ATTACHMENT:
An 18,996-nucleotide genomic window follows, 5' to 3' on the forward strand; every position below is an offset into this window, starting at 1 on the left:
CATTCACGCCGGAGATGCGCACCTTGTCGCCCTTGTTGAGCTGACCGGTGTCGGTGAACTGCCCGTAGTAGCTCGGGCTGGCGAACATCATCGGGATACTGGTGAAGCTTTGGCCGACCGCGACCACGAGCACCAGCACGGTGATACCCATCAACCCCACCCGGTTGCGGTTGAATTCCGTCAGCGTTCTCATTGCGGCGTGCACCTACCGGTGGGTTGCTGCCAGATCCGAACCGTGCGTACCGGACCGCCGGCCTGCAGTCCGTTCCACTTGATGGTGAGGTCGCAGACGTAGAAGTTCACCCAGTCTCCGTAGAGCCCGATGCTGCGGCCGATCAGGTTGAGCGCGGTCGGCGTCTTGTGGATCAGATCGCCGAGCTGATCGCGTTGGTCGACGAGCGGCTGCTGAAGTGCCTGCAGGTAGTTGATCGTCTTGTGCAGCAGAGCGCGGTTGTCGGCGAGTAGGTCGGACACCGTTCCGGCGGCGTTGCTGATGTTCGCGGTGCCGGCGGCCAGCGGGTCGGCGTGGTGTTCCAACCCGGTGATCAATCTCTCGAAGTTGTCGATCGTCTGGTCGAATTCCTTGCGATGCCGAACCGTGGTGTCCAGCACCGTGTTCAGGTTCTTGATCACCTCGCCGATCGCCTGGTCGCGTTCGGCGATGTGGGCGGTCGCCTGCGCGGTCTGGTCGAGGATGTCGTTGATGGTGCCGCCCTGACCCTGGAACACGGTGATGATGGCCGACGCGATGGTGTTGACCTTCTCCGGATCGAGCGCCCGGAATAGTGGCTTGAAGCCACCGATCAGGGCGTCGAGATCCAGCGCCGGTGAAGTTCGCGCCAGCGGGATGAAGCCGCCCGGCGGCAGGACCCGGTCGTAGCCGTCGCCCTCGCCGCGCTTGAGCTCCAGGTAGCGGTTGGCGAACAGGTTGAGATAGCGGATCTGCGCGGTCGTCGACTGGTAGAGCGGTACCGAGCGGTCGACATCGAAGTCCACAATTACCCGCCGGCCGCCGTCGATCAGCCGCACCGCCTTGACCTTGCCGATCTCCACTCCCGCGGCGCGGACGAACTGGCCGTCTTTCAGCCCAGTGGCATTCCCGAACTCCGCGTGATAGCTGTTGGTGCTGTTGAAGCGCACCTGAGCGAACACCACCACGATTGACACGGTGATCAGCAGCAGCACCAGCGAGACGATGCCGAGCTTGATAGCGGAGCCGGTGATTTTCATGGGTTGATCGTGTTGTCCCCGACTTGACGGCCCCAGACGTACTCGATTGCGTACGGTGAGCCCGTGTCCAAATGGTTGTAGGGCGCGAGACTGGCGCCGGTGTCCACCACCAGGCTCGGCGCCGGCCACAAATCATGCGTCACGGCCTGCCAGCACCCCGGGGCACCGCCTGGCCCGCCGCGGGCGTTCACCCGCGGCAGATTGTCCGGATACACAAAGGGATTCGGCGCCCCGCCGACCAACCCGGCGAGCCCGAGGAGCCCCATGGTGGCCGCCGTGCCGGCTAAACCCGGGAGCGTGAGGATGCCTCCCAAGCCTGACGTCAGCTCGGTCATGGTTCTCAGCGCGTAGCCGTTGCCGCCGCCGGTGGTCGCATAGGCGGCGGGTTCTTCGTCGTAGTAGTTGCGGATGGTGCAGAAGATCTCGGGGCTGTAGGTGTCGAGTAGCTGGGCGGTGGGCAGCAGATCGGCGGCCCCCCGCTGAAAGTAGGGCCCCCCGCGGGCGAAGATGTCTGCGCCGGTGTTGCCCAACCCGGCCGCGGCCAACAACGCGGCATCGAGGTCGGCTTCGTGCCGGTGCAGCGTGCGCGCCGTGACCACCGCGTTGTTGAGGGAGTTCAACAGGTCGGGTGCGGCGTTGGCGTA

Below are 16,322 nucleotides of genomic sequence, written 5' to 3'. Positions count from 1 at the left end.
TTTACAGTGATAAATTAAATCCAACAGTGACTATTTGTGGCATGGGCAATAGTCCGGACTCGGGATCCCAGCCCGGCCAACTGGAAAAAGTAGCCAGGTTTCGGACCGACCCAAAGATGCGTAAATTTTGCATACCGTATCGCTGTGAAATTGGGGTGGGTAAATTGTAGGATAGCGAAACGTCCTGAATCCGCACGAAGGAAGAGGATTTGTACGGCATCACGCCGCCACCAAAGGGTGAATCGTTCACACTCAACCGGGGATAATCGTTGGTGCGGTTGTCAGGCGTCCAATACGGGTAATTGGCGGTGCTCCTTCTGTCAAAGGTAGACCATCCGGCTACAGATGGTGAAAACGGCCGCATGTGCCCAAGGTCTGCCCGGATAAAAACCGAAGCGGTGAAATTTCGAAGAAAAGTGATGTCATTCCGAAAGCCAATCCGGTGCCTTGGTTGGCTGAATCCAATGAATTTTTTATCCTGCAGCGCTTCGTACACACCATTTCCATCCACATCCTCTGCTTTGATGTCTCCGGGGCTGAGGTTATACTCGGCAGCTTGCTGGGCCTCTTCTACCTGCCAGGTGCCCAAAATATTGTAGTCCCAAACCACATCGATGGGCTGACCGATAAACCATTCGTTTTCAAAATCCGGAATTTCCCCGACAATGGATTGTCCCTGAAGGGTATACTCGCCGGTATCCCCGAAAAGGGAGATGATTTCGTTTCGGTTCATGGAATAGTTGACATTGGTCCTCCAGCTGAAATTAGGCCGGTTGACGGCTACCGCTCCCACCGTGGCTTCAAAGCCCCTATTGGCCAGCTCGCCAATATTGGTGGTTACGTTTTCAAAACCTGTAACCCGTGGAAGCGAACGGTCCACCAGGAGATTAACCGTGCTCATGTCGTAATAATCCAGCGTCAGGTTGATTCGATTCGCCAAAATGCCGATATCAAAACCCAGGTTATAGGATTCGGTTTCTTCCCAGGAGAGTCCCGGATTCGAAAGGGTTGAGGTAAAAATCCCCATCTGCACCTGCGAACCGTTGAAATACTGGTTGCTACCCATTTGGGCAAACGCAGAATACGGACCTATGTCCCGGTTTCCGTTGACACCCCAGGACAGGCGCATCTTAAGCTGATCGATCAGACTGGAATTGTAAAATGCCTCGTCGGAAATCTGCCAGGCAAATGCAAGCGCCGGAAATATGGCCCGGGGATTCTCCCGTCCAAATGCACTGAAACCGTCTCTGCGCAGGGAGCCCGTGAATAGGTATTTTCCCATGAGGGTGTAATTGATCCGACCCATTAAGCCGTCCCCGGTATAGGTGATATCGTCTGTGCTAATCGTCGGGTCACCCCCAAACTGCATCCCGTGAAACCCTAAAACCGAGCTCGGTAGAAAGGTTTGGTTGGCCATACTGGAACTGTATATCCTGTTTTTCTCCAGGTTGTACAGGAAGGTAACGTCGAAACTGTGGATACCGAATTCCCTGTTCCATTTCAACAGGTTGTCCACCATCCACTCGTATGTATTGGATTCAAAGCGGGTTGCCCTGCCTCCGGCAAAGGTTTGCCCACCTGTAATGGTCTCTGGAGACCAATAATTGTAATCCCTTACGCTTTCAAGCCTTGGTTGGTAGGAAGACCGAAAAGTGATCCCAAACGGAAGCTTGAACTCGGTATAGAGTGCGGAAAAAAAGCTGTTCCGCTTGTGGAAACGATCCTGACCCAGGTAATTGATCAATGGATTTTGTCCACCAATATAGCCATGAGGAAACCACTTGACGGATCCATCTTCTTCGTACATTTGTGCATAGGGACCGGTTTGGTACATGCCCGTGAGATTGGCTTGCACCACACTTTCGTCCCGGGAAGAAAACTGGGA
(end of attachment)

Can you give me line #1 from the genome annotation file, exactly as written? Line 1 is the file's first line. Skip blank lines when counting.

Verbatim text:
An 18,996-nucleotide genomic window follows, 5' to 3' on the forward strand; every position below is an offset into this window, starting at 1 on the left: